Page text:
I took a deep breath and shook my head. They would never do that. We hadn’t gotten many visitors to the orphanage in a few months now. Tomorrow was important. Everyone told us so-our headmaster Perera sir, Miss Chandra, even Miss Sarah, our English teacher. We were to be on our best behaviour and make sure we knew exactly what we were supposed to do or say. Miss Chandra supervised the rehearsal today. Everything had to be perfect, and we were so excited that none of us could sleep.
Of course Maya would decide this was the best time to make it all about her. Sometimes I wondered if she even wanted to be adopted. She needed to be more responsible than this. She was twelve now, same as me. It’s not like we were little children anymore.
“She walks slowly. Her feet are bare and dirty and covered in scratches. She wears a long, white dress.” Maya purposely made her voice into a throaty whisper so every one of us leaned forward, barely breathing.
I knew this story. Vana-Mohini, or Mohini, as we call it. We’ve all heard it a million times. We’ve all told it a million times. But I still held tight to Maya’s words.
“There’s blood under her nails, and they are long and sharp, like talons.” She made a sudden clawing motion, and Lihini leaped back, her hands over her mouth.
We all giggled nervously.
“And her long, black hair hangs over her face, like this.” The torch flickered as Maya messed her hair over her face so just her eyes glinted through in the dim yellow light.
“Mohini walks only in the night, revealing herself to people who are all by themselves. Help me. Help me, she begs.” Maya made her voice high and raspy now, like when the chalk slips when you’re writing on a blackboard.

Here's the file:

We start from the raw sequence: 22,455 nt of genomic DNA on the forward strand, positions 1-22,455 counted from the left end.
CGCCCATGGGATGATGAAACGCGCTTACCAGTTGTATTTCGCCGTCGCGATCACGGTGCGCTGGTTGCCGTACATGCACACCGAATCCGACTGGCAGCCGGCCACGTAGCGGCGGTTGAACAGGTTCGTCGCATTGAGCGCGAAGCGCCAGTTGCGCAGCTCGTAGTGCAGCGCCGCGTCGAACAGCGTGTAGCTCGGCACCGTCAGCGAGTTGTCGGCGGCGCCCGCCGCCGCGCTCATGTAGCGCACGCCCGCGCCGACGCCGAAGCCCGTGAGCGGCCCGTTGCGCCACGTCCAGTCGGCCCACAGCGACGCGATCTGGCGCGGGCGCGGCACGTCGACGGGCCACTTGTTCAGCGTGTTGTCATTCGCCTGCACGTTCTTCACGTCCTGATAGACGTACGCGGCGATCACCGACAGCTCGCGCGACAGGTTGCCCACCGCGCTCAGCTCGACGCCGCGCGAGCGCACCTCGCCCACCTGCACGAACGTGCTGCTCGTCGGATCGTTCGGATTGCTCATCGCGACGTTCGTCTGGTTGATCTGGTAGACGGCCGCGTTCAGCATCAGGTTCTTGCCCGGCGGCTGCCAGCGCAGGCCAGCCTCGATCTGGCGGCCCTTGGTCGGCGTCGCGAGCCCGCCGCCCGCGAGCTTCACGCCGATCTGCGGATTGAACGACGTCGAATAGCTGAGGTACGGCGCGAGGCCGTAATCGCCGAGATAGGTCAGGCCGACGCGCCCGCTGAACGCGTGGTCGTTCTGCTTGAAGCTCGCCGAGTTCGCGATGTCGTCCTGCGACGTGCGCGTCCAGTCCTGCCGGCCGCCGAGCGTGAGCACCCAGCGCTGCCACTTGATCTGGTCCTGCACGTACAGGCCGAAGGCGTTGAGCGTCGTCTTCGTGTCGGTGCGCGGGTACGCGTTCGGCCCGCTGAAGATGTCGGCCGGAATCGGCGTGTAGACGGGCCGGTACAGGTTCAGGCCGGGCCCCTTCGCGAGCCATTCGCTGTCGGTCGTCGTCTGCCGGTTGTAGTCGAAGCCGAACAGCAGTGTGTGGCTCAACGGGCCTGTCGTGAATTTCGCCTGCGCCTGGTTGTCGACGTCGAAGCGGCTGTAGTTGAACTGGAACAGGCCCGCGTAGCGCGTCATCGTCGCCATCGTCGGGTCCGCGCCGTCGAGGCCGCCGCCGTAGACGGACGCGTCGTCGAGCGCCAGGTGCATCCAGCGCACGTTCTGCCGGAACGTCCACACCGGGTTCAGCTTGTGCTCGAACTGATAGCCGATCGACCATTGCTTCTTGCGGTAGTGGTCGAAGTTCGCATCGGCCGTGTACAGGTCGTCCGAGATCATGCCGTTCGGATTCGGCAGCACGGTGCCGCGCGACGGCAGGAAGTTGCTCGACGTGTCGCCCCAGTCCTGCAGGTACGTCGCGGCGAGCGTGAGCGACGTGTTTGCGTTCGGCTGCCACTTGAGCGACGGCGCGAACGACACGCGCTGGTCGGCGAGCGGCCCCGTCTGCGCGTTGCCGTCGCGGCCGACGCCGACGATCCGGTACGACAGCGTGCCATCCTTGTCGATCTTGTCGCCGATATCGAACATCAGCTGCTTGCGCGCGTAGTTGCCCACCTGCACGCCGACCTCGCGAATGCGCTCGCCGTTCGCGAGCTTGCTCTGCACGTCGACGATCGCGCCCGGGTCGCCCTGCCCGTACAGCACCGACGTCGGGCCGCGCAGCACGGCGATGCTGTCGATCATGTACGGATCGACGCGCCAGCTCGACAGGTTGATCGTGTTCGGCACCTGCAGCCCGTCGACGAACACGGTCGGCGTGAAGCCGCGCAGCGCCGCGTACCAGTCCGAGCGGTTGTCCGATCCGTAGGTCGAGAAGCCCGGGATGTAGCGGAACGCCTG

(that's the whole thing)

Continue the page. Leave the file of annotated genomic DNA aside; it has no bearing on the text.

“Some people say Mohini’s eyes are red. Red as blood. And when you look into them, you can see straight into hell. And if you stop to help her, she smiles, and before you know it-”
Maya dropped the torch and lunged forward, wrapping her hands around Lihini’s throat. Lihini couldn’t help it this time. Her small scream rang like an alarm through the dormitory.
I pulled Lihini away from Maya and put my arms around her. If I could have slapped Maya, I definitely would, but there wasn’t time.
“Haiyyo! Quickly, everyone, to bed before we get caught,” I hissed, getting Lihini to her feet and pushing her into her bunk.
Thankfully, the other girls followed.
We all lay very, very still for a few minutes. I could hear nervous panting echoing through the dormitory. Maya really did give everyone a shock. But thankfully none of the matrons came.
What on earth was she thinking? Getting us into trouble the night before Mr. and Mrs. Evans got here. Those were their names. Mr. and Mrs. Evans. Perera sir told us so we could memorise them. Evans-like when Miss Sarah told us about Mary Ann Evans, who went by George Eliot, who wrote The Mill on the Floss. I suppose I could understand why you would want to pretend to be someone else. But I could never, ever understand why someone wouldn’t want to go by the name Evans. It was beautiful.
I whispered it out loud.
Mr. and Mrs. Evans. I hoped they liked us. And me. I really hoped they liked me.